It’s a bad sign when the River Stinchar is suffering from pollution incidents on a regular basis and very worrying when we see fish numbers falling in some areas, possibly as a result. It’s not just pollution that causes concern and we do see other problems that could normally be avoided with advanced consultation. The Stinchar historically suffers less problems and pollution than our other rivers due to less intensive agriculture, lower population density and very limited industrial activity.

We are concerned about the number of problems we have seen in some areas in particular the Water of Assel. The Assel is the focus of our efforts to improve the water quality and the habitat to protect what is an important spawning tributary. To achieve this we designed an ambitious project to address erosion and other issues but lately the new development of the Assel Wind Farm has commenced and is causing some concerns at the moment.  We have already secured a large sum of funding for our three year project and are hopeful that we will soon secure the rest.

Before I left the office this morning I received an email from an angler concerned that pollution in the Assel was affecting the Stinchar downstream. As I was heading to the Stinchar anyway, I decided to try and find the source of the problems.

Not good at Maclachrieston Bridge.

Not good at Maclachrieston Bridge.

We have previously identified several issues but on arrival at Maclachrieston Bridge, it was obvious that something serious was wrong and the clear waters that we should expect, were obviously carrying a high sediment load. We headed upstream in search of the source. At Daldowie Farm Bridge we found a ditch depositing silty water into the Assel.

This photo was taken from Daldowie Farm Bridge where the Assel Wind Farm road construction site can be seen a short distance away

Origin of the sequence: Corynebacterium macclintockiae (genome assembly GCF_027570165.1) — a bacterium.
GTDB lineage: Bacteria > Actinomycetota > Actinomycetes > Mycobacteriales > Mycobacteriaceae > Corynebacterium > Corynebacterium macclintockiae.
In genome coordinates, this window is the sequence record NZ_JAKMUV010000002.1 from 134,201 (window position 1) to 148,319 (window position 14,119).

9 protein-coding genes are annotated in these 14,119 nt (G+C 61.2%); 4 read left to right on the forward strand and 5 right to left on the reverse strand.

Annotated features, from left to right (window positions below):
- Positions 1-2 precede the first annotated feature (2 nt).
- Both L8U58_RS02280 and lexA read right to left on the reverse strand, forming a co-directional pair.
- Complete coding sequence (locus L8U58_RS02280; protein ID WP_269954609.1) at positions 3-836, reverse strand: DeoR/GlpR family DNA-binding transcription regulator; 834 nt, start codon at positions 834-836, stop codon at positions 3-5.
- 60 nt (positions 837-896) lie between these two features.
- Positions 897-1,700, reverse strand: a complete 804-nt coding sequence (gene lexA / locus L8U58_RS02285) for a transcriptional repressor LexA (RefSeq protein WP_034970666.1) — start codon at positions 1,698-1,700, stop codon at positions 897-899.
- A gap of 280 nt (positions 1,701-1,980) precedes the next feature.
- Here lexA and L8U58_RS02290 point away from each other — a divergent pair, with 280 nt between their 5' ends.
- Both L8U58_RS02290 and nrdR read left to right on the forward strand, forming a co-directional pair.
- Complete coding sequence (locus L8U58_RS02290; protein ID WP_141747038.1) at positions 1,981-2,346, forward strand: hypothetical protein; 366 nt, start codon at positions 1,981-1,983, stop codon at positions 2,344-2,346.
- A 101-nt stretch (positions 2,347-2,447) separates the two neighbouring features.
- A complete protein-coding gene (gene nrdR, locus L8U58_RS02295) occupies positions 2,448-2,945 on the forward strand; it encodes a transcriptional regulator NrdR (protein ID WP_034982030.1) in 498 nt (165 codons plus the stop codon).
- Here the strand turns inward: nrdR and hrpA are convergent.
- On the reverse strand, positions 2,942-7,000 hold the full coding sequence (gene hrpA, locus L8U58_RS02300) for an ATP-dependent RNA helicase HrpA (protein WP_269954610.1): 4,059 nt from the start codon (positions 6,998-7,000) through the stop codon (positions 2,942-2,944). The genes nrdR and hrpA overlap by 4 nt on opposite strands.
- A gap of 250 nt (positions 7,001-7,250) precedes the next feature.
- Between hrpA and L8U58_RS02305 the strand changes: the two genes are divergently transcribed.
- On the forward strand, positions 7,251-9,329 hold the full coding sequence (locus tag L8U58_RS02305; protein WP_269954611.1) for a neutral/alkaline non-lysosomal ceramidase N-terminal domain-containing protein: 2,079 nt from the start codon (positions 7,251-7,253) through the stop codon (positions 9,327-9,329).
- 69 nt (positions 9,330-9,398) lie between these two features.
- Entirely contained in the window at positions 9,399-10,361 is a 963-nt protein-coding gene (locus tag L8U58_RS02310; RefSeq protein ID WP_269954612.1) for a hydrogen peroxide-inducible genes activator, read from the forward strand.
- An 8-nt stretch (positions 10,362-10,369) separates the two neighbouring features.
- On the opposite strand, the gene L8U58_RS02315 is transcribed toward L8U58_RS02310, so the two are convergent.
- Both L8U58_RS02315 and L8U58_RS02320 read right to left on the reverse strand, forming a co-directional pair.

This photo was taken from Daldowie Farm Bridge where the Assel Wind Farm road construction site can be seen a short distance away

Ineffective silt traps failing to separate sediment from water that runs to roadside ditches and then the Assel. Why didn't site staff identify this problem and rectify it? This is not good enough.

Ineffective silt traps failing to separate sediment from water that runs to roadside ditches and then the Assel. Why didn’t site staff identify this problem and rectify it? This is not good enough.

The source was obviously the Assel Wind Farm site. Further along the road, we found more silt laden ditches that run to the burn and although there were silt barriers in place, they were ineffective. I reported our concerns to SEPA and the Morrison Construction foreman and asked him to sort it asap. I’ve requested an incident number from SEPA.

Another pollution point arising from the wind farm development.

Another pollution point arising from the wind farm development.

Just a few days ago we reported another problem to SEPA where essential bank stabilisation had been underway on the Assel but the channel had been moved without any thought for the fish. I checked to see how this looked today and the works have been completed and look good but for some unknown reason, a small ditch upstream has been dredged and again without any though for the fish. I’ve raised this matter with SEPA again and will look for answers tomorrow.

This work was essential but carried out in such a way that no though was given to the fish in the river. The end result looks good but what about the fish? We could have helped had someone thought to inform us of the plans to dewater a section of the burn!

This work was essential but carried out in such a way that no though was given to the fish in the river. The end result looks good but what about the fish? We could have helped had someone thought to inform us of the plans to dewater a section of the burn!

What possible justification is there for extensive ditching such as this? Who instructed this work and who approved it? What about the fish that inhabited this burn? Again, better consultation could have prevented this kind of destruction.

What possible justification is there for extensive ditching such as this? Who instructed this work and who approved it? What about the fish that inhabited this burn? Again, better consultation could have prevented this kind of destruction.

This kind of approach to work is not good enough and only the regulators and planners can help solve this.

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2 Responses to Stinchar pollution and problems

  1. John Mckenzie says:

    I fished the Stinchar on the morning of Thursday 27th at Daljarock and the water was in good condition, a bit high with a bit of colour, but still clear. Fish were moving through this stretch, from the road bridge up to the railway bridge, and showing in the pools. Might be that by this point on the river the silt has been deposited on the river bed or because the river was a bit high it went unseen by me.
    John McK

    • Stuart Brabbs says:

      Thanks John. We didn’t get to the Assel until around 2.30pm so perhaps it was lost in the spate but regardless, it’s unacceptable and unnecessary of a contractor to allow this to happen.